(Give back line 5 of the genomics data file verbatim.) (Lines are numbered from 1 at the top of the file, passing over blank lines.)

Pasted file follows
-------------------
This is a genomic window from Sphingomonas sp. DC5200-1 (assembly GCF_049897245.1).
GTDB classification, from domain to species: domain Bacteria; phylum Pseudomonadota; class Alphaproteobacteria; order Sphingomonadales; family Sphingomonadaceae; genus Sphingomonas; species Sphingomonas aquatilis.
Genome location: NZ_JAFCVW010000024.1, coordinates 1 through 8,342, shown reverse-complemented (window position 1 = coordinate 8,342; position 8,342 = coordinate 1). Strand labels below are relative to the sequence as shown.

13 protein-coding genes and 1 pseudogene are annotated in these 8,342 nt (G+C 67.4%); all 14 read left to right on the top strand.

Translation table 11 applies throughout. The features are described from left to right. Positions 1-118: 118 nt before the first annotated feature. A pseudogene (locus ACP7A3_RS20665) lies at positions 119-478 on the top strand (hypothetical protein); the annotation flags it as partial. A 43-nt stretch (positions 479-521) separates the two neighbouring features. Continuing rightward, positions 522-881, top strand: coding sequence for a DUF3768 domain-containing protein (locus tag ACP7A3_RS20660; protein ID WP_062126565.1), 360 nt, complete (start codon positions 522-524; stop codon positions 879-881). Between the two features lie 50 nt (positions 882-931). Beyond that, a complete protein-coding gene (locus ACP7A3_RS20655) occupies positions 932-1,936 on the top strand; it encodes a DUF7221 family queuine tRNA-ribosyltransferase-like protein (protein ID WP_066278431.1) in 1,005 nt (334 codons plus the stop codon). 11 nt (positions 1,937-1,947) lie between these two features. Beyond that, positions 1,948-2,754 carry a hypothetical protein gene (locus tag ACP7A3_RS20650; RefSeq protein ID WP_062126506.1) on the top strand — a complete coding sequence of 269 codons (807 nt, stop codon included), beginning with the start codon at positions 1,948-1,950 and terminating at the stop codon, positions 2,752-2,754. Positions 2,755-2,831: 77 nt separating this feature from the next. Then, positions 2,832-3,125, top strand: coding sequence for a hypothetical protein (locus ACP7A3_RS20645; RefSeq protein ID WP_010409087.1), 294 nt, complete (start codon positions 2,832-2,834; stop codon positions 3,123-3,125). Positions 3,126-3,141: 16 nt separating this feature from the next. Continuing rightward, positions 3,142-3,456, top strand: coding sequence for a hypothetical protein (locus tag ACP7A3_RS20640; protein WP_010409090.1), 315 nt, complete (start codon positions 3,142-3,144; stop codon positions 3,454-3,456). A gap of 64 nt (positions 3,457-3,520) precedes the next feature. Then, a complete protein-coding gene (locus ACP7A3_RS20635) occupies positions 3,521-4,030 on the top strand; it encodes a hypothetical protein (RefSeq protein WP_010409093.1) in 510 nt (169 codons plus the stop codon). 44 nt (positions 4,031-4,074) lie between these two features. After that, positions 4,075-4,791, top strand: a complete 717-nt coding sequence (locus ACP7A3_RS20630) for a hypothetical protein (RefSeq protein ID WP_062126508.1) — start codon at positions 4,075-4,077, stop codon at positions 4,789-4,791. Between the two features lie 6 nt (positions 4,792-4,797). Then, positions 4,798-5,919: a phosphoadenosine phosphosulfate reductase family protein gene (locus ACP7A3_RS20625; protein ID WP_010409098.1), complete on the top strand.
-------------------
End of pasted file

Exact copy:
Translation table 11 applies throughout. The features are described from left to right. Positions 1-118: 118 nt before the first annotated feature. A pseudogene (locus ACP7A3_RS20665) lies at positions 119-478 on the top strand (hypothetical protein); the annotation flags it as partial. A 43-nt stretch (positions 479-521) separates the two neighbouring features. Continuing rightward, positions 522-881, top strand: coding sequence for a DUF3768 domain-containing protein (locus tag ACP7A3_RS20660; protein ID WP_062126565.1), 360 nt, complete (start codon positions 522-524; stop codon positions 879-881). Between the two features lie 50 nt (positions 882-931). Beyond that, a complete protein-coding gene (locus ACP7A3_RS20655) occupies positions 932-1,936 on the top strand; it encodes a DUF7221 family queuine tRNA-ribosyltransferase-like protein (protein ID WP_066278431.1) in 1,005 nt (334 codons plus the stop codon). 11 nt (positions 1,937-1,947) lie between these two features. Beyond that, positions 1,948-2,754 carry a hypothetical protein gene (locus tag ACP7A3_RS20650; RefSeq protein ID WP_062126506.1) on the top strand — a complete coding sequence of 269 codons (807 nt, stop codon included), beginning with the start codon at positions 1,948-1,950 and terminating at the stop codon, positions 2,752-2,754. Positions 2,755-2,831: 77 nt separating this feature from the next. Then, positions 2,832-3,125, top strand: coding sequence for a hypothetical protein (locus ACP7A3_RS20645; RefSeq protein ID WP_010409087.1), 294 nt, complete (start codon positions 2,832-2,834; stop codon positions 3,123-3,125). Positions 3,126-3,141: 16 nt separating this feature from the next. Continuing rightward, positions 3,142-3,456, top strand: coding sequence for a hypothetical protein (locus tag ACP7A3_RS20640; protein WP_010409090.1), 315 nt, complete (start codon positions 3,142-3,144; stop codon positions 3,454-3,456). A gap of 64 nt (positions 3,457-3,520) precedes the next feature. Then, a complete protein-coding gene (locus ACP7A3_RS20635) occupies positions 3,521-4,030 on the top strand; it encodes a hypothetical protein (RefSeq protein WP_010409093.1) in 510 nt (169 codons plus the stop codon). 44 nt (positions 4,031-4,074) lie between these two features. After that, positions 4,075-4,791, top strand: a complete 717-nt coding sequence (locus ACP7A3_RS20630) for a hypothetical protein (RefSeq protein ID WP_062126508.1) — start codon at positions 4,075-4,077, stop codon at positions 4,789-4,791. Between the two features lie 6 nt (positions 4,792-4,797). Then, positions 4,798-5,919: a phosphoadenosine phosphosulfate reductase family protein gene (locus ACP7A3_RS20625; protein ID WP_010409098.1), complete on the top strand.